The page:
Taking the Lead with an MBA

Katrina Jagroop-Gomes at a podium speaking at the 5th annual SNHU LEADS Conference.

When Katrina Jagroop-Gomes '15MBA took the stage at the 5th annual SNHU Leads Conference in March, the students in the audience weren’t much different than she had been just a short time ago. Jagroop-Gomes had been an online student, wondering where her education would lead her and what the future would bring.

As the conference keynote speaker, she brought her experience full circle, sharing her journey as a single mom and online learner to where she is now: an MBA graduate and chief information officer for the Massachusetts Gaming Commission. 

“Standing in front of the entire LEADS conference was a very heartwarming and touching experience,” she said. “Being able to share my story with so many online students that are either in the same position I was in or experiencing it similarly was really amazing.” 

Before she spoke, a short video was shown of Jagroop-Gomes, back when she was still in her MBA in Information Technology Management program. 

“Seeing the footage of me today really reminded me of where I was four years ago,” she said. “I had this determination that I wanted to be head of IT and that was a career or a path that I carved out for myself.” 

‘I Had to be That Example'

Her story goes back to 2013, when after seeing many SNHU commercials, she called the admission office. She still remembers who she spoke with that day. “Nicole Wood was my admission person, so patient. She answered all my questions,” Jagroop-Gomes said. 

She wanted a master’s for herself; she wanted that credential but she also wanted to show her daughter how important education is. As a single parent, she said, “I had to be that example, the best parent possible.” 

Jagroop-Gomes said, she’s had a fire inside of her, a passion, since she was a kid, and in part, that provided motivation for persisting toward something more. Knowing her daughter was looking up to her, though; that helped fuel her throughout her MBA. 

Establishing Credibility with an MBA

Being a woman in a STEM field, Jagroop-Gomes felt she needed an MBA to show others in the field that she had the qualifications to back up her skills and experience. She had worked in finance for a long time and said moving into STEM was scary -- her credibility was important. 

Students at the conference asked how she established credibility. “Once you have the info you need, the knowledge and technical skills; it made a huge difference,” she said. Getting in the trenches with people was another way to establish credibility; they could see she knew what she was doing. Plus, “I would never ask anyone to do something I wouldn’t do myself,” she said. 

Jagroop-Gomes was also asked how she managed to earn her MBA while working in highly demanding roles professionally. She said time management was critical. She worked around her daughter’s schedule to maximize the time she had with her daughter. In spite of her time management skills, she’s also learned to step away from technology and keeps her phone away from her -- leaving it downstairs -- after a certain time, although there is an emergency tone that will sound if there really is an emergency on the workfront.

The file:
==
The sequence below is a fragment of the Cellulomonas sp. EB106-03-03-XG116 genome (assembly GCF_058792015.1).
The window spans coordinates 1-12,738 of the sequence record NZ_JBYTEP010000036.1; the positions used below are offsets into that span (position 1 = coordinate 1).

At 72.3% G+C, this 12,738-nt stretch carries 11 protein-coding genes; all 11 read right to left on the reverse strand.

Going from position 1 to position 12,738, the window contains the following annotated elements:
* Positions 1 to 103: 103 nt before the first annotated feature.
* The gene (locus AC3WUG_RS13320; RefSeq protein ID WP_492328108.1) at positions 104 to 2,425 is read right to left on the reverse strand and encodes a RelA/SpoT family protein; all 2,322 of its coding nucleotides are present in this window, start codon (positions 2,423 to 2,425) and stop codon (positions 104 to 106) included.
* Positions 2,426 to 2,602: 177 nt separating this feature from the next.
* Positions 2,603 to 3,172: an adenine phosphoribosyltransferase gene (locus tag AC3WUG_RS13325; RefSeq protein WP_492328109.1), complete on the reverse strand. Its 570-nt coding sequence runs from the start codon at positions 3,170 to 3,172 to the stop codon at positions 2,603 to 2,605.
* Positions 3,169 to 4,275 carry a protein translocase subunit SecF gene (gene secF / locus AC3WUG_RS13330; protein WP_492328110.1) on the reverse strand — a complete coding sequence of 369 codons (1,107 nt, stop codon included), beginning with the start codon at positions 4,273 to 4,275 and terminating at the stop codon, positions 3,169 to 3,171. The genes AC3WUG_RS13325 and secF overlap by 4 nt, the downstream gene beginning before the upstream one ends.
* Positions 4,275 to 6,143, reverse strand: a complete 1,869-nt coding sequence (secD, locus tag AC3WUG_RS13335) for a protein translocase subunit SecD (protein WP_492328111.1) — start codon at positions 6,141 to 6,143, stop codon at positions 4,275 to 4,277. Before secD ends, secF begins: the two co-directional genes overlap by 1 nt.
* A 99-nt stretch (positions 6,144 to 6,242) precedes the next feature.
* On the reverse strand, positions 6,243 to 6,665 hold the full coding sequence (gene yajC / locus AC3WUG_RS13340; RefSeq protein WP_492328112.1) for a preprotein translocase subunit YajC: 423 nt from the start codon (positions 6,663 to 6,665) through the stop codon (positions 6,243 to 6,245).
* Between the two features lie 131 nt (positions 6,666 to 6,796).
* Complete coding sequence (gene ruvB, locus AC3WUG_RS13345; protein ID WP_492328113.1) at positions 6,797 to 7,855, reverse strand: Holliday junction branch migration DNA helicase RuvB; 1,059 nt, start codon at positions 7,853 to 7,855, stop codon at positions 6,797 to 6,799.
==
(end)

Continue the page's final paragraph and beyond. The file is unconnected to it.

‘You Just Have to Take That Step'

Students wondered how she knew it was the right time to move up in her career, expressing their own trepidation of whether they were ready yet to move in that direction.  “Sometimes you’re never ready,” Jagroop-Gomes said. “You just have to take that step.” 

Self-assessment is an important part of her success. She said it was okay to be critical of yourself, as it can help you move forward when you learn and better yourself. 

“I truly believe I’m a work-in-progress,” she said. She takes stock each year, keeping a journal throughout the year, assessing her strengths and weaknesses, learning where improvements can come.

4 Takeaways for Success

In addition to the students’ questions, Jagroop-Gomes offered these takeaways to consider, taken from her own life:

  1. Hustle: Don’t be shy or afraid. Be your best advocate. Find or make opportunities. Don’t wait for things to happen; make them happen. 
  2. Be Your Best Self: Learn from those around you -- what others do, both good and bad. Be self-aware and introspective. Pursue education and assessments. Make constant improvements. Don’t be afraid to be your own critic; make a conscious choice to change behaviors; the more you do it, the more it becomes a natural behavior.
  3. Have a Support System: Identify who comprises your support system and let them help you. Don’t be afraid to ask for help. Be thankful and appreciative. 
  4. Be a Mentor: Volunteer. Help someone who is struggling. Network, create relationships. Through her own experience, Jagroop-Gomes knows the twists, turns and obstacles others face and wants to help others on their way, too. She works with a lot of girls and women at risk, with a focus on human trafficking in her volunteer work.

Upon completion of her MBA, Jagroop-Gomes reflected on where she once was and how she got to where she is now. “When I think back at my experience at SNHU, I feel accomplished. I  feel motivated,” she said. “I feel like I can conquer anything and all the while I could be a part of my family’s life.” 

She pursued her MBA to gain a valued credential and be instrumental in taking her career and the organization she worked for to the next level. She’s done that and more –and as she addressed the attendees at the SNHU Leads conference, she offered inspiration and perhaps most of all, a glimpse of what can happen when you work toward a meaningful goal. 

Pamme Boutselis ‘15, ‘17G is a staff writer and senior content director in higher education. Follow her on Twitter @pammeb or connect on LinkedIn.

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